Whenever I tell people I am an early childhood educator, I get one of 3 responses every single time. 1) “That’s cute!” 2) “How fun!!” 3) “You must be so patient!” I normally just grit my teeth and force a smile. I nod and say “yeah… sometimes!” Then we usually laugh and move on. For so long I have thought about what I would actually say to debunk these misconceptions.
It’s not all cute. Yes, the young children do look cute and are tiny and that certainly is a bonus, but if a teacher only taught because the children looked cute, they would quit before the first day of school was over. It’s not cute when the students are sneezing in your face. It’s not cute when they are routinely calling out on the rug or being disruptive during read alouds. Or when they are fighting with a friend or being defiant to a teacher.
Early childhood educators do not teach because the children are cute. Because if they did, then they wouldn’t view these not-so-cute moments as teachable moments or as a child’s means of communication. Saying that early childhood is “cute” demeans all the hard work that early childhood educators do every day to ensure the development of the whole child for every student in their class.
2) “How fun!”
Of course a teacher loves what they do and gets great joy from it (and I certainly miss it every moment these days) but I am not sure that any teacher would describe teaching as fun. There is so much that teachers do every day that suck all joy out of teaching. Meetings, meetings about meetings, curriculum planning, copier jams, paperwork, assessments and data entry, and more data… not fun.
Early childhood educators do all of that stuff and more, but it usually takes us away from our main purpose- educating the children. The assessments and meetings take us away from actually sitting with our students and working with them – helping them through a problem, giving them feedback, building a relationship with them.
Of course a teacher needs to assess their students, but often the assessments that really influence instruction are informal ones used in the moment while working with students. The assessments that teachers are told to do to prove to administration that their students are making progress, are the ones that take teachers away from actually teaching. Teachers can’t give feedback in the moment to these assessments. They can certainly use the results to inform instruction, but they often have to spend a lot of time uploading or inputting these results just to prove that they are doing their job. Not fun.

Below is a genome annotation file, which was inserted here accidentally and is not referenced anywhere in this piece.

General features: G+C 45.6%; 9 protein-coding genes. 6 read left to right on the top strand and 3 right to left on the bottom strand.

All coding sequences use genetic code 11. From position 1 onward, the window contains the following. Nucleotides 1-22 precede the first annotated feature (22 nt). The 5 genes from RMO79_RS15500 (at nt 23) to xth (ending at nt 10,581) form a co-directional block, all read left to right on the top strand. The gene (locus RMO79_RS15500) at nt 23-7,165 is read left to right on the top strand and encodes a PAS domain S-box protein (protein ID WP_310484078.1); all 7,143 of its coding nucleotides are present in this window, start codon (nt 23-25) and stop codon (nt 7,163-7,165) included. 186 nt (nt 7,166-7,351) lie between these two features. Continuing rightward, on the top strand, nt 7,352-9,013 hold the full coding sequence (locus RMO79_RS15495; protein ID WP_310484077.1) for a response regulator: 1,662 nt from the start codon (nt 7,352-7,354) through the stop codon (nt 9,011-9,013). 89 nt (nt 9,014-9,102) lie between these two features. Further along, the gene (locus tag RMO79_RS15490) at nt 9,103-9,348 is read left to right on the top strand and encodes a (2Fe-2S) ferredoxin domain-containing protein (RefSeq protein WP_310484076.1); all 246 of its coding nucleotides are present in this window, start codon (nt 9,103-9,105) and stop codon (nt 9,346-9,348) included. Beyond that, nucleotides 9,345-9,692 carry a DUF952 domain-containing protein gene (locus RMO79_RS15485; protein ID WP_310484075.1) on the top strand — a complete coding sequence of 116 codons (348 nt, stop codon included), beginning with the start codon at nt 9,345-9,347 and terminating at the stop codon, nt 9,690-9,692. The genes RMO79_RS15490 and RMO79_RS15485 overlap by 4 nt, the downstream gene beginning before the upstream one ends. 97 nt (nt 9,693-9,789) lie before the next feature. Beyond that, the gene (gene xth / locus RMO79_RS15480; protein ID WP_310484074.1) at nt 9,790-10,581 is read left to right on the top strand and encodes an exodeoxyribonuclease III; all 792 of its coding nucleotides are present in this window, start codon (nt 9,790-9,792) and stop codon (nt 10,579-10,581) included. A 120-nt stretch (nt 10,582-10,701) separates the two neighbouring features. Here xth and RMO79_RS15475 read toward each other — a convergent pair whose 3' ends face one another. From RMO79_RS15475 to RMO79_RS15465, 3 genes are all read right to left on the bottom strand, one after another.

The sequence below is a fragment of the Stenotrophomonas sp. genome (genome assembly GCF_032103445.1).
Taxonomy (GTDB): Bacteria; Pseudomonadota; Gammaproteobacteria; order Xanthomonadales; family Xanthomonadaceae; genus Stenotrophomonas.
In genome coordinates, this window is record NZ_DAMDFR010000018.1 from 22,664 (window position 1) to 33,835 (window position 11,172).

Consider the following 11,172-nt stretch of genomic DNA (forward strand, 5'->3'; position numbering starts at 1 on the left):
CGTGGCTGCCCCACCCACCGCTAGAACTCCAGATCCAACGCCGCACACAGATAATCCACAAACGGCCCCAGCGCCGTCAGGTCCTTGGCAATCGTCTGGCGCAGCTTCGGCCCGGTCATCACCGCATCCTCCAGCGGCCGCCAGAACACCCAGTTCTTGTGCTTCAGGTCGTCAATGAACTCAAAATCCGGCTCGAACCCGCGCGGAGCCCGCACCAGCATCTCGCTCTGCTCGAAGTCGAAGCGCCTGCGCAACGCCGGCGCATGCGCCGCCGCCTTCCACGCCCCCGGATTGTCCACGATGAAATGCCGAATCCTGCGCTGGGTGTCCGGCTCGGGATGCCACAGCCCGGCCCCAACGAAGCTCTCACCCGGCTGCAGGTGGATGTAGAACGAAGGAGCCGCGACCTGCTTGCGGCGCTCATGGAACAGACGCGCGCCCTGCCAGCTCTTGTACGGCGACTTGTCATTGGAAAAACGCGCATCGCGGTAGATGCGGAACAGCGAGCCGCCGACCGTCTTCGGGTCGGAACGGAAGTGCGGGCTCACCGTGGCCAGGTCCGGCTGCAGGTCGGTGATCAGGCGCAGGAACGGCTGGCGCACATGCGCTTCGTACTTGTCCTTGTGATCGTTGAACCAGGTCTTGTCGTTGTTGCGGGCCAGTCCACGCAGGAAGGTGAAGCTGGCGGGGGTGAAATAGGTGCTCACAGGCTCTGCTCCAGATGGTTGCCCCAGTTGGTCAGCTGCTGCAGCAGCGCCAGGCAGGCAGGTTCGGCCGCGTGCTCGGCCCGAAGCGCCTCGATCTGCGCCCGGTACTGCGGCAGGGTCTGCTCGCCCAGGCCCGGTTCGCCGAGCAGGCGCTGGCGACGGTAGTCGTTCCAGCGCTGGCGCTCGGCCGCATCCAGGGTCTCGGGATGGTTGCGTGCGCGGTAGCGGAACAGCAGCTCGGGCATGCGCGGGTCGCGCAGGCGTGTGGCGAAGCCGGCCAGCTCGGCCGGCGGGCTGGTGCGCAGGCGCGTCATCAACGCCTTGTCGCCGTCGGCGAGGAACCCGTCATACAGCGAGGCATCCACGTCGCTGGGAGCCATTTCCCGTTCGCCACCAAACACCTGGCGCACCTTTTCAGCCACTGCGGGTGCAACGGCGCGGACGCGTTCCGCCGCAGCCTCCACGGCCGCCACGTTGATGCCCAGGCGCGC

Additionally, labeling early childhood education as “fun” is extremely belittling. You don’t hear someone tell a high school teacher or even a 5th grade teacher how their job is “so fun”. Saying that early childhood is fun implies that all early childhood educators are doing is playing with their students and doing arts and crafts… how fun. This showcases how much early childhood needs to advocate for our profession. But, to an untrained eye, it might look like all that preschool teacher does is plays with their student. However, to a trained early childhood educator, we know that the teacher is facilitating play for the children. They are guiding the development for the whole child by fostering communication and including new vocabulary words. They are supporting the children to grow in their social-emotional development by guiding their cooperative play.
What the untrained eye doesn’t see is all the thought and planning that went into placing every single material into that space. Each material has a purpose to engage the student and foster development. The untrained eye also only sees play as something “fun” for the children. They don’t see the significant benefits of play. And they don’t read the research that proves time and time again that play is the most effective way for children to learn. They just don’t understand that in all this “fun”, children are actually working hard and learning and growing a lot.
3) “You must be so patient!”
Actually, I am one of the least patient people I know. I simply understand the developmental stages and capabilities of my students. And, I understand that all behavior is communication of their needs. I read this article, “Food for Thought. Patience or Understanding?” by Nancy Weber-Schwartz, in college and it has forever stuck with me. It helped me understand why it always bothered me when people said I must be patient for wanting to be a teacher.
This is a troubling misconception of early childhood educators, in my opinion. When people say this, it feels like they put the early childhood educator up on a pedestal as a quiet, patient, saint-like figure. It makes it hard for the teacher to be human – to have reactions or to have a life outside of the classroom. And it assumes that early childhood educators only do this work because they love children. So, they don’t need the pay or the recognition they deserve. Now, of course this is usually true – early childhood educators definitely do not go into education for the pay or the recognition. However, many early childhood educators leave the profession because them. Early childhood educators do not get paid enough to support their own dreams and their own families, society definitely doesn’t give them the recognition they deserve.
So, what should you say to an early childhood educator about their job? I don’t really have a magic answer. What do you say to a doctor, a lawyer, a politician, a CEO? Impressive! Fascinating! Amazing! Not sure exactly, but maybe say something like that instead of “cute,” “fun,” and “wow you must be patient!”